Introduction to an online citation management system that is free for everyone at the University of Iowa. This is replacing RefWorks which the University will no long be supporting as of December 2014.   Endnote helps you to manage all your references for a paper (or many papers) as well as create the incite citations and bibliographies in a wide variety of formatting styles.  Taught by Steve Ostrem (Reference and Instruction Librarian, Main Library) The web version of Endnote Basic will be taught not the full client version!

Posted in Uncategorized

Come Celebrate Pi Day 3.14,1:59!

PI

On March 14 at 1:59 pm we gather together to celebrate the most famous and mysterious of numbers.  That Pi is defined as the ratio of the circumference of a circle to its diameter seems simple enough but Pi turns out to be an “irrational number.”  Computer scientists have calculated billions of digits of pi, starting with 3.14159265358979323…, no recognizable pattern emerges in the digits.  Scientists could continue calculating the next digit all the way to infinity and still have no idea which digit might emerge next.  To these facts can be added that March 14 is also Einstein’s birthday.

Pi is a number that has fascinated scholars for 4,000 years.  The mathematical history of pi comes from around the world.  In 1900 B.C., the Babylonians calculated the area of the circle by taking 3 times the square of its radius.  One Babylonian tablet (ca 1900-1680 B.C.) indicates a value of 3.125 for pi, which is a close approximation. Around 1650 B.C., the Rhind Papyrus, a famous document of the Egyptian Middle Kingdom, also calculated the area of a circle which gave the approximate value of 3.1605.

 

Archimedes

In 250 B.C., the Greek mathematician Archimedes calculated the circumference of a circle to its  diameter.  Archimedes  value , was not only more accurate; it was the first theoretical rather than measured calculations of pi.  Archimedes knew that he had not found the value of pi but only an approximation. He used a fairy simply geometrical approach for his calculations.  See how he did it by launching the interactive model on this pbs.org site: http://www.pbs.org/wgbh/nova/physics/approximating-pi.html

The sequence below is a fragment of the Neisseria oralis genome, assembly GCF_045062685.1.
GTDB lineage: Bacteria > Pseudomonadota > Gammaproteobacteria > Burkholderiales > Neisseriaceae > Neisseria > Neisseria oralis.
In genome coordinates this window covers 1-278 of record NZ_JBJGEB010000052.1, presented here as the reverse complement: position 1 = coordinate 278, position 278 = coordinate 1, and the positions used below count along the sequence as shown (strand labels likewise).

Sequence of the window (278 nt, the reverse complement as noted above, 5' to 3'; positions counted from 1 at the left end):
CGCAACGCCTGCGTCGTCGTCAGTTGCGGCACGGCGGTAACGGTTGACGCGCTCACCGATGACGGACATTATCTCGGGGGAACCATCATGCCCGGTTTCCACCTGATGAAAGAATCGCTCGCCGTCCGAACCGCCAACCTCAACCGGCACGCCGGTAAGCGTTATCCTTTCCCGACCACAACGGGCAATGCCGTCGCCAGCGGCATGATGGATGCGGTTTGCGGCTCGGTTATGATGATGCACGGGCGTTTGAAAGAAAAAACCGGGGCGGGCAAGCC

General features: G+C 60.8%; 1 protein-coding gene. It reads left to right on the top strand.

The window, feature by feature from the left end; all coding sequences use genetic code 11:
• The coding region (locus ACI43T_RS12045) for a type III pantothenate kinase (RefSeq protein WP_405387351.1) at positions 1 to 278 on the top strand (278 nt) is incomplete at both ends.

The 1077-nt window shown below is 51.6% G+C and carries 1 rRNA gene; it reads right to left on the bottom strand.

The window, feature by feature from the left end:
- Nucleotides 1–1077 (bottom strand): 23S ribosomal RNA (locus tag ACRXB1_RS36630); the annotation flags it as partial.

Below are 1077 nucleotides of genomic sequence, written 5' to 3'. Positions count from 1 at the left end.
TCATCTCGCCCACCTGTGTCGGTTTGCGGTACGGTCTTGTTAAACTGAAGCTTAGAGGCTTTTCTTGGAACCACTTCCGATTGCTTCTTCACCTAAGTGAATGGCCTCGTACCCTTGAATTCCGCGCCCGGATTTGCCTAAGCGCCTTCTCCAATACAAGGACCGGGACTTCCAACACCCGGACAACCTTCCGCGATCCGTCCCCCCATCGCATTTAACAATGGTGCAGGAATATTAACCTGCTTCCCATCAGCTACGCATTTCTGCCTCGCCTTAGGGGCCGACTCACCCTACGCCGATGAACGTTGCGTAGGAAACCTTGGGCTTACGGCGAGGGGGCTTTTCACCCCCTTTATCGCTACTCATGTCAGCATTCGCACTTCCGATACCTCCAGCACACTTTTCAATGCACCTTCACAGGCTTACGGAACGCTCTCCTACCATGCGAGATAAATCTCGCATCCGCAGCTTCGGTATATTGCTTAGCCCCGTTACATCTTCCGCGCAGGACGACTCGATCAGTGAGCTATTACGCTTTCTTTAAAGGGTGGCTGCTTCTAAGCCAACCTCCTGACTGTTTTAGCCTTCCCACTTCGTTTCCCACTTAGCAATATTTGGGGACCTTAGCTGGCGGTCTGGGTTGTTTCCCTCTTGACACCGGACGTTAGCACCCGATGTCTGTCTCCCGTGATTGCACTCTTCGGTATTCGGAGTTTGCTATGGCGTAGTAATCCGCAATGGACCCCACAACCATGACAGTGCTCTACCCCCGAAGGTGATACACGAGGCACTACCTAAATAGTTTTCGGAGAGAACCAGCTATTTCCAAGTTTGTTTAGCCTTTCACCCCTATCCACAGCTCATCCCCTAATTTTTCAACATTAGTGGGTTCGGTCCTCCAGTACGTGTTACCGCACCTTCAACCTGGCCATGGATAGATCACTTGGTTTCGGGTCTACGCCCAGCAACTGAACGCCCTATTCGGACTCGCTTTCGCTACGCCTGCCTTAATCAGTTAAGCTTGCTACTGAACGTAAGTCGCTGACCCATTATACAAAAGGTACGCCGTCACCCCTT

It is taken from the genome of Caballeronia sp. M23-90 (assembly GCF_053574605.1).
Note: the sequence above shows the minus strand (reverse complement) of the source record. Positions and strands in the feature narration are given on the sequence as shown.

Zu Chongzhi (429-501 AD?) was a Chinese mathematician and astronomer, who was not familiar with Archimedes method. He calculated the value of the ratio of the circumference of a circle to its diameter. Unfortunately, his book has been lost so very little is known of his work.

In 1761, a Swiss mathematician Johann Heinrich Lambert (1782-1777) proved the irrationality of pi.  An irrational number is a number that cannot be made into a fraction where the decimal never ends or repeat sequences.

By 1882, F. Lindeman proved that pi was transcendental, that is, that pi is not the root of any algebraic equation with rational coefficients.  This discovery proved that you can’t “square the circle” which was a problem that vexed many mathematicians up to that time.  Another fascination for mathematicians throughout history was to calculate the digits of pi, but until computers, less than 1,000 digits had been calculated.  With the calculations of the computer, millions of digits have been calculated.

REFERENCES:

Adiran, Y. E. O.  The Pleasures of Pi, e and Other Interesting Numbers.  Singapore: World Scientific Pub., c2006.  Engineering Library QA95 .A2 2006

Alsina, Claudi.  Icons of Mathematics:  An Exploration of Twenty Key Images. Washington, D.C.:  Mathematical Association of America c2011.   http://site.ebrary.com/lib/uiowa/Doc?id=10728529

Beckman, Petr.  The History of Pi. Boulder: Colorado: The Golem Press, 1977.  Main Math Collection QA484 .B4 1977

Chongzhi, Zu.  Encyclopedia Britannica.  Encyclopedia Britannica Online. Encyclopedia Britannica Inc., 2014.  Web, 10 March 2014.    Http://wwwbritannica.com / EBchecked/topic/1073884/Zu-Chongzhi.   Main Reference Collection AE5 .E363 2010